A transverse presentation, if unaided by art, may have five possible terminations: 1. Impaction, with excessive retraction of the upper uterine fibers, rupture and death of mother and fetus from hemorrhage or exhaustion. This is by far the most common outcome of neglected shoulder presentations. 2. Spontaneous birth by a doubled body, the condition termed "evolutio conduplicato corporis" by Roderer, in which the head and thorax are jammed tightly into each other and are born together. 3. Spontaneous rectification, that is, under exceptional conditions the lower fetal pole may be pushed downward and finally become the presenting part. 4. Spontaneous version, in which, as the result of excessive unilateral contractions of the uterus, the upper fetal pole is pushed downward and actually presents at the vulva. 5. Spontaneous evolution, as described by Douglas of Dublin. In this favorable termination, the presentation remains unchanged, but the trunk and buttocks, impelled by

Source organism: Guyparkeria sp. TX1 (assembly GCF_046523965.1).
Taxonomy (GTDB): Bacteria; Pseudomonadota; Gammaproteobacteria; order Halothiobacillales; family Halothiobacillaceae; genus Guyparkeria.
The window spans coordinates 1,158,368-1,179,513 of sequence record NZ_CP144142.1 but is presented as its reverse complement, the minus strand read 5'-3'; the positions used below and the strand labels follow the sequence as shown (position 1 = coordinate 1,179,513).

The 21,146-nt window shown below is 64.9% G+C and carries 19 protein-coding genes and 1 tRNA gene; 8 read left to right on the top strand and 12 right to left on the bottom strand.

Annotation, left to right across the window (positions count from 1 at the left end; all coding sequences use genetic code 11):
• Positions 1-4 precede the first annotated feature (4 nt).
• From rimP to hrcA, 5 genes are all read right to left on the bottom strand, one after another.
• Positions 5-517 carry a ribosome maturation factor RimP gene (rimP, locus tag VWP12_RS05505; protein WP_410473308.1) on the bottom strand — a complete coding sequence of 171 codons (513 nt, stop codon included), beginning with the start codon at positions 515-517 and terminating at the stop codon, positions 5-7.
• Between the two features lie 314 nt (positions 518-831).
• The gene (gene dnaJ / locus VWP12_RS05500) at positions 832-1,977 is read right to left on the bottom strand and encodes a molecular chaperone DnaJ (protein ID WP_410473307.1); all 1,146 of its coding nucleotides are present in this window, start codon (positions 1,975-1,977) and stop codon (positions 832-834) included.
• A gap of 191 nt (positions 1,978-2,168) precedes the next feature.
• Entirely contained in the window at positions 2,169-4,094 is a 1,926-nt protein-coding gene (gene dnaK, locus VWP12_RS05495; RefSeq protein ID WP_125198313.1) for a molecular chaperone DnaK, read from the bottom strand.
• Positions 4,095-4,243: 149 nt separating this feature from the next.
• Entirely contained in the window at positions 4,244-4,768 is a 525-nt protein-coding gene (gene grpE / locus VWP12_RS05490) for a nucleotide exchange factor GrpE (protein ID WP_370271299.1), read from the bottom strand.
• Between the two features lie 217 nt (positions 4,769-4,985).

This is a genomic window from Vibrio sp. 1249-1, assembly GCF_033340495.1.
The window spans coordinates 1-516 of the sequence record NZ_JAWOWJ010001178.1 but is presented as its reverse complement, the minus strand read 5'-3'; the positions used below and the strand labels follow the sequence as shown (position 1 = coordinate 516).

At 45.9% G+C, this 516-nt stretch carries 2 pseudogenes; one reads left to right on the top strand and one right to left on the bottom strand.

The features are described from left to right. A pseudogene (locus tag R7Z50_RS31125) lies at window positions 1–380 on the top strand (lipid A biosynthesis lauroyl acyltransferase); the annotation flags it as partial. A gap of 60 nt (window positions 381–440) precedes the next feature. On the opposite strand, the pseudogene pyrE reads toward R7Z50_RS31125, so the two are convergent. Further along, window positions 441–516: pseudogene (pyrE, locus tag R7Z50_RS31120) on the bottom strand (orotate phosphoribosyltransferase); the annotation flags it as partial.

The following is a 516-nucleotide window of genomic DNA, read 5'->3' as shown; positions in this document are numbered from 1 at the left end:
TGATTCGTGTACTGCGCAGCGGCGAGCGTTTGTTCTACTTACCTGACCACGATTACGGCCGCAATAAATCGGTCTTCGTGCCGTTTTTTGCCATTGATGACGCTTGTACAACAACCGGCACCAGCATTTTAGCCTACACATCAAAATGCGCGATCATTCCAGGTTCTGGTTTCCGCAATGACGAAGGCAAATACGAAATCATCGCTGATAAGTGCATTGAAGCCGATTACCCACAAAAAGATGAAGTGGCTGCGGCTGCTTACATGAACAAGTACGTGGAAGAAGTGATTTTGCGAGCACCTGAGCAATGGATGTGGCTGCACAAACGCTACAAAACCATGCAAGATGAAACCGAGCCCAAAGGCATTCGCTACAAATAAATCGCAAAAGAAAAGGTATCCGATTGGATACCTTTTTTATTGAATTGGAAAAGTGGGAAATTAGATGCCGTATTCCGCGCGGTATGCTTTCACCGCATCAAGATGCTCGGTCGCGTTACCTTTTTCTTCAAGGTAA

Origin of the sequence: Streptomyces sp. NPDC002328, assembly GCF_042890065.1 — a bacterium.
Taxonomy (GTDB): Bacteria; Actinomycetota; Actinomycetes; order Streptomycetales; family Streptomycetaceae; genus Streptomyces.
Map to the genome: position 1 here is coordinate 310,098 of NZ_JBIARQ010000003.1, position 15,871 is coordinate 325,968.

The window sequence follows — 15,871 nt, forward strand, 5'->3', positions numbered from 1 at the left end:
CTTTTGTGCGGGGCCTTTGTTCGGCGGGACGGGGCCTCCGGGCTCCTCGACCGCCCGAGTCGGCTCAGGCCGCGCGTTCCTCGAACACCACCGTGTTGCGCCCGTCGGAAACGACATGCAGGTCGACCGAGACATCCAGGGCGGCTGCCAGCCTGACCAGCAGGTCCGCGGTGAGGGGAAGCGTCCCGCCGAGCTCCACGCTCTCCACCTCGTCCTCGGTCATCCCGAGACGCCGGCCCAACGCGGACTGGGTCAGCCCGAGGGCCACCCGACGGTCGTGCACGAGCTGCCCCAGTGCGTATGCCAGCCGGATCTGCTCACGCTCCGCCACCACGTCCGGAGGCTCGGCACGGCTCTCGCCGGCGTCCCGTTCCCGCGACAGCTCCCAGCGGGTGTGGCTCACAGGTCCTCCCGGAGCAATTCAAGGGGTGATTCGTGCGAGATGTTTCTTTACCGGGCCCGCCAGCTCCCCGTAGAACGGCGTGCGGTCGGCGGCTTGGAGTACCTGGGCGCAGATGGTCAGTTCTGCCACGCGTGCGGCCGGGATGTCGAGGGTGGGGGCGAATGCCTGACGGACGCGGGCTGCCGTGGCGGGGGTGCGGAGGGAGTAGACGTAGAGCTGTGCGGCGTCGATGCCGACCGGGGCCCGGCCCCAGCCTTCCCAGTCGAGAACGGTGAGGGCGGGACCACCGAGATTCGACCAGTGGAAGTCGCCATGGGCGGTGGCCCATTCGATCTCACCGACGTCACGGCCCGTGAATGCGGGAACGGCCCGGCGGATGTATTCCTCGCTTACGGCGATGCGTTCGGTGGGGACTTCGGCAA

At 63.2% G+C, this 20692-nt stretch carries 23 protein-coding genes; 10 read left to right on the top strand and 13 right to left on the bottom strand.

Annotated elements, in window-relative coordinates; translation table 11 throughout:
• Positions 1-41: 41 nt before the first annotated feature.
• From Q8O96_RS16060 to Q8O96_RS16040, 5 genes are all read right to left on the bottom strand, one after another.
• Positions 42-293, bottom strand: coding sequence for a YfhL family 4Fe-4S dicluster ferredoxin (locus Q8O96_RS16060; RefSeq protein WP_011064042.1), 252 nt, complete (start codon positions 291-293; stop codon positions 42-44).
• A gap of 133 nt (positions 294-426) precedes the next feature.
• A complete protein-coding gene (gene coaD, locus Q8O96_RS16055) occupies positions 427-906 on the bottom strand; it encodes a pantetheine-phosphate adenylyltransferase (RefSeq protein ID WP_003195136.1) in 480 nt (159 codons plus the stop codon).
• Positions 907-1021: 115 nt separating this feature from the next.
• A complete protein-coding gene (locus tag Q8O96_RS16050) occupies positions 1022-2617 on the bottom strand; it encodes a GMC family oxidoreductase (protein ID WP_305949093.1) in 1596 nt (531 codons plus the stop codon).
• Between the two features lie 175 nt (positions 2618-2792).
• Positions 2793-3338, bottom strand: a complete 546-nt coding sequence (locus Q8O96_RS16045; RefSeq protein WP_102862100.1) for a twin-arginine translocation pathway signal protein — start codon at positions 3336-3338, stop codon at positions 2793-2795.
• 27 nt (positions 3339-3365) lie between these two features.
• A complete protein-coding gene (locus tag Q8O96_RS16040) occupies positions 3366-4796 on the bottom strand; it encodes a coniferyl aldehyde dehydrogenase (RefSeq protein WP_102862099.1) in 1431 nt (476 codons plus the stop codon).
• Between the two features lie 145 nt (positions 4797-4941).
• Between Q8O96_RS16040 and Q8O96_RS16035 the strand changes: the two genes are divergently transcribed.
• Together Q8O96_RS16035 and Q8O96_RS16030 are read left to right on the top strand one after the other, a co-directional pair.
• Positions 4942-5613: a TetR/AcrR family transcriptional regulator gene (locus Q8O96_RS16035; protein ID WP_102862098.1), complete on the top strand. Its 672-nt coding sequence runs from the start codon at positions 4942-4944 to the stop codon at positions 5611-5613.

PRICE NG. SPONTANEOUS EVOLUTION OF A TRANSVERSE PRESENTATION: WITH REPORT OF A CASE. JAMA. 1915;LXV(18):1547–1548. doi:10.1001/jama.1915.02580180051015
Customize your JAMA Network experience by selecting one or more topics from the list below.
Create a personal account or sign in to: